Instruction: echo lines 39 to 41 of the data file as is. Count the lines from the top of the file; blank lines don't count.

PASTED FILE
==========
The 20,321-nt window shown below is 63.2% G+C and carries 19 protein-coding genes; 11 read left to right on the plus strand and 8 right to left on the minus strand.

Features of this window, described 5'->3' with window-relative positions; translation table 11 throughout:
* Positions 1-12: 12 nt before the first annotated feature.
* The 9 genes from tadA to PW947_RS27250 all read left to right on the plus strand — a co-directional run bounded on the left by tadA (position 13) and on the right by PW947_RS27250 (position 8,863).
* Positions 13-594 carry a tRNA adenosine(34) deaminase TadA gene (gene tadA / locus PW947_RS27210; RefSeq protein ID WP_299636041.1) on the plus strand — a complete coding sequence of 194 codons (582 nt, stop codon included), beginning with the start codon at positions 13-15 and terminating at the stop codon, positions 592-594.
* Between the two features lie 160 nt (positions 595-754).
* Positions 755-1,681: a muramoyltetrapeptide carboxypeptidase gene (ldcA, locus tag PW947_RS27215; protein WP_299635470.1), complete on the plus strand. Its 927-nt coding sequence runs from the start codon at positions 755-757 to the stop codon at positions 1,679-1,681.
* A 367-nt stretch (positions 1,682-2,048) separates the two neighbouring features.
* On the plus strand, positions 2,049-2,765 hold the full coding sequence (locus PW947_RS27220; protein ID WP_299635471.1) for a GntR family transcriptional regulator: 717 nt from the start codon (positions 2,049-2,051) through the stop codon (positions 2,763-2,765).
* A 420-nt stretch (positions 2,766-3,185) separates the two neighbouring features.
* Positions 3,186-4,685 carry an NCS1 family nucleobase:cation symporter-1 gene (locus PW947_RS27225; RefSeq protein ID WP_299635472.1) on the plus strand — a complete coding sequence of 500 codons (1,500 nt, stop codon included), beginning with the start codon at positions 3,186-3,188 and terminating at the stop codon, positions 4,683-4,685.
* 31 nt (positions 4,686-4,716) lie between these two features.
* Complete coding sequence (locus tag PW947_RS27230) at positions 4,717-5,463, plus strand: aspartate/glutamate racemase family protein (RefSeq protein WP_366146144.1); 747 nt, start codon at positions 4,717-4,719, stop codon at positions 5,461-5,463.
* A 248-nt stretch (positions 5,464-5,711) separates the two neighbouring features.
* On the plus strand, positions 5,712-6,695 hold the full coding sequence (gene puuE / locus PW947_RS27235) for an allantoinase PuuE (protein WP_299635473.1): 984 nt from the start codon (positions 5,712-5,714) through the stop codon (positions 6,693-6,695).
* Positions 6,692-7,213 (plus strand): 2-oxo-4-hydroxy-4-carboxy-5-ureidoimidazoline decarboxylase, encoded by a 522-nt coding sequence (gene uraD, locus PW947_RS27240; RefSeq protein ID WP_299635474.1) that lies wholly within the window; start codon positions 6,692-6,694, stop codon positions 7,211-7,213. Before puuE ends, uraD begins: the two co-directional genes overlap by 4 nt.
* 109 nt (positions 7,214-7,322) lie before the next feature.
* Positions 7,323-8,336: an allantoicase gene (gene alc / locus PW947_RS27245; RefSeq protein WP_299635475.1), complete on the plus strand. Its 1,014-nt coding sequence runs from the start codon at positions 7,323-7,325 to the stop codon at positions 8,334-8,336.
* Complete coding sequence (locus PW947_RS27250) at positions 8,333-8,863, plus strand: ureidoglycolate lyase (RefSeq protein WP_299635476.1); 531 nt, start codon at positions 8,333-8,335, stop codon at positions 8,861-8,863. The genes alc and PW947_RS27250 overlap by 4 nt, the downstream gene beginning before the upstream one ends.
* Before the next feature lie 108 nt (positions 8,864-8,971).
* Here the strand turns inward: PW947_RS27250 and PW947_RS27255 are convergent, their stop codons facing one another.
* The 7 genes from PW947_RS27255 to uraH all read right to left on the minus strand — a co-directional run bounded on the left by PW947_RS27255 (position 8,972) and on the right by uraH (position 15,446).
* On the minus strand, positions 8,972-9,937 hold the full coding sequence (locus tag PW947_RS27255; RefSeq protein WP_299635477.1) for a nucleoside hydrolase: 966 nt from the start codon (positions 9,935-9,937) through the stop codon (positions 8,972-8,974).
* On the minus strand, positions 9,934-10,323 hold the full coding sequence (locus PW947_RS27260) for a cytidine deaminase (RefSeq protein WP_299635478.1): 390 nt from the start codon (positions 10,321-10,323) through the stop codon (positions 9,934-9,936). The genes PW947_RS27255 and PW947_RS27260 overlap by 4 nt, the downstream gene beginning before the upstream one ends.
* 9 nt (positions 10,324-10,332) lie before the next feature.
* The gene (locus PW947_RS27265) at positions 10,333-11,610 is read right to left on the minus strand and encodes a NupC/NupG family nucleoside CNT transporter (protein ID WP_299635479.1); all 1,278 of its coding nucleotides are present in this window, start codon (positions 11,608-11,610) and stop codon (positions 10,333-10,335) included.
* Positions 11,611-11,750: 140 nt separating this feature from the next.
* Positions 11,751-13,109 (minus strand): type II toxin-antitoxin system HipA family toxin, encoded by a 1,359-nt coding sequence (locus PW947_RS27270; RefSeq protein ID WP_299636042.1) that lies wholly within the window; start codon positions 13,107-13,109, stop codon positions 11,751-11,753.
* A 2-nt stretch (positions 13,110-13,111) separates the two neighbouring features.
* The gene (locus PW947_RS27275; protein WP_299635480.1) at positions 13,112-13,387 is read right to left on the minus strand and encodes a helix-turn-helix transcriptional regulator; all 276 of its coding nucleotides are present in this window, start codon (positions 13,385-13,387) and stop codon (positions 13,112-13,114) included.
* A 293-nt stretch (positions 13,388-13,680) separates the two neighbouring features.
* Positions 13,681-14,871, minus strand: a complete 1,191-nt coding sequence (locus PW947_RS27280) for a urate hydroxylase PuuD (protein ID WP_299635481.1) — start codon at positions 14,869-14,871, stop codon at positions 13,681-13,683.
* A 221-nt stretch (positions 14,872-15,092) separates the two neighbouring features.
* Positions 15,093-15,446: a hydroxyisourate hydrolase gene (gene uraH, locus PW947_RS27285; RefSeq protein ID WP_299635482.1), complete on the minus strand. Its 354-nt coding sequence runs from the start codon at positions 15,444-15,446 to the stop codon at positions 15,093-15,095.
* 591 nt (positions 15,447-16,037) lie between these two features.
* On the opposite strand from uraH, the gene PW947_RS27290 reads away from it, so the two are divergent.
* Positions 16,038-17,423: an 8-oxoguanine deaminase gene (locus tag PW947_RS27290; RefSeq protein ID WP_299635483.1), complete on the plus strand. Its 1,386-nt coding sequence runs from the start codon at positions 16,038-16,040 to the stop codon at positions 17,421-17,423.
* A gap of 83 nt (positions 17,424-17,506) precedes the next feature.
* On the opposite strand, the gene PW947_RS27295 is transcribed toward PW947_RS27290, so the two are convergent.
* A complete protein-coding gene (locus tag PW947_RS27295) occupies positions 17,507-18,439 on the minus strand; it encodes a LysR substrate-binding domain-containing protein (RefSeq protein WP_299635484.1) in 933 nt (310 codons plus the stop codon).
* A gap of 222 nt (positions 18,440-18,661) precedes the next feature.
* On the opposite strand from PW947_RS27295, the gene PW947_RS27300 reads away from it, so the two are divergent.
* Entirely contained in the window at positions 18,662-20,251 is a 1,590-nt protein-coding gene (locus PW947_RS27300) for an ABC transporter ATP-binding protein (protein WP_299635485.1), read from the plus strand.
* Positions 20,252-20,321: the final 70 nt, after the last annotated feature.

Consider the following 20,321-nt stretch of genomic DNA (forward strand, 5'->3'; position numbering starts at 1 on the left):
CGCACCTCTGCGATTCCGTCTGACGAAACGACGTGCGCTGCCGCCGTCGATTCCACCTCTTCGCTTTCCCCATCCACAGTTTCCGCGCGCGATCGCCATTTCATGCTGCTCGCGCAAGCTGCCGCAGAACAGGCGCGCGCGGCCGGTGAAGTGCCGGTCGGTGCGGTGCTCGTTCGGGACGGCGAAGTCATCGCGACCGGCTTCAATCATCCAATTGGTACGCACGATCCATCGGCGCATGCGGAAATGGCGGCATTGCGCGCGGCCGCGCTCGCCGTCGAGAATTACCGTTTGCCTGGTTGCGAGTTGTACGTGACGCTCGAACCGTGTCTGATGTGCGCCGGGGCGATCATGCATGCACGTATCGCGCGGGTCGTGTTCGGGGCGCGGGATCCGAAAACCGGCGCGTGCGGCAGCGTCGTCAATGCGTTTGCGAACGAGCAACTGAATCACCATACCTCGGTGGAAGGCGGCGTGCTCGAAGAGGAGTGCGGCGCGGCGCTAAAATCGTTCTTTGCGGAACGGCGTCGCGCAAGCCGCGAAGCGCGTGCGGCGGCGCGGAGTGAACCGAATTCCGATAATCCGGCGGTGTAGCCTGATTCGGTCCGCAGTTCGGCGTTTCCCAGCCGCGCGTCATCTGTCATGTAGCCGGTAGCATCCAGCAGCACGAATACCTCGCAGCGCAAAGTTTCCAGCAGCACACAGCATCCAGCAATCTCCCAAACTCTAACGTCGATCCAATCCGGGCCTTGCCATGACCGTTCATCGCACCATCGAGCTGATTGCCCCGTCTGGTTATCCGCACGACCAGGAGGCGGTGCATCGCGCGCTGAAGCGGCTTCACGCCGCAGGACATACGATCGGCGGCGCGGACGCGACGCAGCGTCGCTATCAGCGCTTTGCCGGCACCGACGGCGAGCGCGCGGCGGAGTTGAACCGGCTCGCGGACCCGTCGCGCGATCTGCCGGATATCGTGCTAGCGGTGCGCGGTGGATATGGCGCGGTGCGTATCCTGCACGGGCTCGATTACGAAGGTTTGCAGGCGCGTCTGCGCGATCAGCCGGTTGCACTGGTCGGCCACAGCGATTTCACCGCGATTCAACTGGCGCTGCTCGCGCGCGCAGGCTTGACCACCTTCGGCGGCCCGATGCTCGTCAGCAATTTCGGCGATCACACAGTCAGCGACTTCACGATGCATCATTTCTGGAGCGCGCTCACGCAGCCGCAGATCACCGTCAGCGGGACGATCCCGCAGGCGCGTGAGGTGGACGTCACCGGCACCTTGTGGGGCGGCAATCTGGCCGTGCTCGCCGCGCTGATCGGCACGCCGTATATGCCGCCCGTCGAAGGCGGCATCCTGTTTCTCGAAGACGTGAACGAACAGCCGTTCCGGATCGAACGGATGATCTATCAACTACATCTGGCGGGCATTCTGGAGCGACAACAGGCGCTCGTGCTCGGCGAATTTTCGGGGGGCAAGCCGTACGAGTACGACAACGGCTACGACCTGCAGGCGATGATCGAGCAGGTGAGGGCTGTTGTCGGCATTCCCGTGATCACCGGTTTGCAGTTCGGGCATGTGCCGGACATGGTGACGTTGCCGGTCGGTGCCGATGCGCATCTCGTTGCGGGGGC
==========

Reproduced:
* On the opposite strand, the gene PW947_RS27295 is transcribed toward PW947_RS27290, so the two are convergent.
* A complete protein-coding gene (locus tag PW947_RS27295) occupies positions 17,507-18,439 on the minus strand; it encodes a LysR substrate-binding domain-containing protein (RefSeq protein WP_299635484.1) in 933 nt (310 codons plus the stop codon).
* A gap of 222 nt (positions 18,440-18,661) precedes the next feature.